The number of people signing up for apprenticeships has fallen substantially since the introduction of the apprenticeship levy in 2017, according to the National Audit Office (NAO).
Analysis by the office saw a spike in new starts in April 2017, before the reforms were introduced, followed by a fall that has yet to recover to previous levels.
The number of people enrolling in apprenticeships in 2017/18 was 375,800, a 26% decline on 2015/16.
Reforms introduced by the Department of Education in 2017 saw a shift in programmes to be employer-funded and focused to meet employer needs. This included a levy that sees larger employers pay in 0.5% of their annual wage bill, which can be reclaimed against apprenticeship costs along with a 10% top-up.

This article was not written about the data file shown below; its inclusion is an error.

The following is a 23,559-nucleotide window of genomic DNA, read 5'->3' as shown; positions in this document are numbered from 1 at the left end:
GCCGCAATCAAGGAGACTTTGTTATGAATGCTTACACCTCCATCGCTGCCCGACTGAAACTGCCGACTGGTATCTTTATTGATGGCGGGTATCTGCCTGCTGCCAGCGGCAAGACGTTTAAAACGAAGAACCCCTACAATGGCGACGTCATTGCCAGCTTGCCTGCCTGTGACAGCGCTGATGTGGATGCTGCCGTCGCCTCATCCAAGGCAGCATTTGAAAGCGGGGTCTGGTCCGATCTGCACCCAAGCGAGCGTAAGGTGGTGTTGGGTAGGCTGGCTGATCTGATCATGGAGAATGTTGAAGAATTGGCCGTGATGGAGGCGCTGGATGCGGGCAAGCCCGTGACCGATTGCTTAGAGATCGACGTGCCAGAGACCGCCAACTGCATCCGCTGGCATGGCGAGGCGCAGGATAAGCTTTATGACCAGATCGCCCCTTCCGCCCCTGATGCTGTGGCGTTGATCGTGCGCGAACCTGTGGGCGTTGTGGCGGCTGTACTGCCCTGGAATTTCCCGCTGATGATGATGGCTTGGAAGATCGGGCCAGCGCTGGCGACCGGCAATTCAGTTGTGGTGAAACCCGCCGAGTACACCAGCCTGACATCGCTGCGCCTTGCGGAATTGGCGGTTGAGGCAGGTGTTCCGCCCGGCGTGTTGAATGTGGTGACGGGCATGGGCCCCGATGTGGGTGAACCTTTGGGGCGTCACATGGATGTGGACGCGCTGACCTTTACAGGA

Amyas Morse, head of the NAO, said: “Despite making changes to the apprenticeships programme, the department has not enticed employers to use available funds or encouraged enough potential recruits to start an apprenticeship. It has much more to do to meet its ambitions. If the department is serious about boosting the country’s productivity, it needs to set out clearly whether its efforts are on track to meet that aim.”